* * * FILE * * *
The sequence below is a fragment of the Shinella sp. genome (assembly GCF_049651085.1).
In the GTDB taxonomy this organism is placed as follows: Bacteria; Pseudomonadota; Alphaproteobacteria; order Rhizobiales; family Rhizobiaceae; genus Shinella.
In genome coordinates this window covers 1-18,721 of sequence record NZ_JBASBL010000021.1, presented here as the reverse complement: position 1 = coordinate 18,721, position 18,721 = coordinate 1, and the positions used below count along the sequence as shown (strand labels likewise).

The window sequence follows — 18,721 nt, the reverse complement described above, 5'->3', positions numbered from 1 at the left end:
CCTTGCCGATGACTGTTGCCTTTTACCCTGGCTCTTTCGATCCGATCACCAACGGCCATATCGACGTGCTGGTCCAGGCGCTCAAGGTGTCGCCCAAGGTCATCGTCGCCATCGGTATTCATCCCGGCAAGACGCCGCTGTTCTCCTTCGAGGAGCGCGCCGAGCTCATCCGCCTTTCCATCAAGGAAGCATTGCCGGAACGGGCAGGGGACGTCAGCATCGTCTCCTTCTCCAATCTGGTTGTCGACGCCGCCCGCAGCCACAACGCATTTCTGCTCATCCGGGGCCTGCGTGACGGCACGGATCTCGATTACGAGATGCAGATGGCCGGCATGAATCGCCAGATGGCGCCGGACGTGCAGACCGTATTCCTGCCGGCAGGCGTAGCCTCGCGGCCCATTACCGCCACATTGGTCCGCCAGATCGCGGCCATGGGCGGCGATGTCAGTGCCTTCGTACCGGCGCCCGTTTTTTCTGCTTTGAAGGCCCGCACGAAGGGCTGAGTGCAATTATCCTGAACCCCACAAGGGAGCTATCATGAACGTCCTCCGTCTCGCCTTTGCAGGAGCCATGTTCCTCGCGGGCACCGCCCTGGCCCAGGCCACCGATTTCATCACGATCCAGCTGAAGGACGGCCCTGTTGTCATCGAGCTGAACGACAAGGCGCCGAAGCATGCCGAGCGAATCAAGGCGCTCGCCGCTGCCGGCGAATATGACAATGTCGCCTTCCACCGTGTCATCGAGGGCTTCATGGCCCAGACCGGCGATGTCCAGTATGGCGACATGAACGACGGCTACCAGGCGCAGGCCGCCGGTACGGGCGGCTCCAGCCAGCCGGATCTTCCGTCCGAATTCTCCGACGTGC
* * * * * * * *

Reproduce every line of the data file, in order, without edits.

The sequence below is a fragment of the Shinella sp. genome (assembly GCF_049651085.1).
In the GTDB taxonomy this organism is placed as follows: Bacteria; Pseudomonadota; Alphaproteobacteria; order Rhizobiales; family Rhizobiaceae; genus Shinella.
In genome coordinates this window covers 1-18,721 of sequence record NZ_JBASBL010000021.1, presented here as the reverse complement: position 1 = coordinate 18,721, position 18,721 = coordinate 1, and the positions used below count along the sequence as shown (strand labels likewise).

The window sequence follows — 18,721 nt, the reverse complement described above, 5'->3', positions numbered from 1 at the left end:
CCTTGCCGATGACTGTTGCCTTTTACCCTGGCTCTTTCGATCCGATCACCAACGGCCATATCGACGTGCTGGTCCAGGCGCTCAAGGTGTCGCCCAAGGTCATCGTCGCCATCGGTATTCATCCCGGCAAGACGCCGCTGTTCTCCTTCGAGGAGCGCGCCGAGCTCATCCGCCTTTCCATCAAGGAAGCATTGCCGGAACGGGCAGGGGACGTCAGCATCGTCTCCTTCTCCAATCTGGTTGTCGACGCCGCCCGCAGCCACAACGCATTTCTGCTCATCCGGGGCCTGCGTGACGGCACGGATCTCGATTACGAGATGCAGATGGCCGGCATGAATCGCCAGATGGCGCCGGACGTGCAGACCGTATTCCTGCCGGCAGGCGTAGCCTCGCGGCCCATTACCGCCACATTGGTCCGCCAGATCGCGGCCATGGGCGGCGATGTCAGTGCCTTCGTACCGGCGCCCGTTTTTTCTGCTTTGAAGGCCCGCACGAAGGGCTGAGTGCAATTATCCTGAACCCCACAAGGGAGCTATCATGAACGTCCTCCGTCTCGCCTTTGCAGGAGCCATGTTCCTCGCGGGCACCGCCCTGGCCCAGGCCACCGATTTCATCACGATCCAGCTGAAGGACGGCCCTGTTGTCATCGAGCTGAACGACAAGGCGCCGAAGCATGCCGAGCGAATCAAGGCGCTCGCCGCTGCCGGCGAATATGACAATGTCGCCTTCCACCGTGTCATCGAGGGCTTCATGGCCCAGACCGGCGATGTCCAGTATGGCGACATGAACGACGGCTACCAGGCGCAGGCCGCCGGTACGGGCGGCTCCAGCCAGCCGGATCTTCCGTCCGAATTCTCCGACGTGC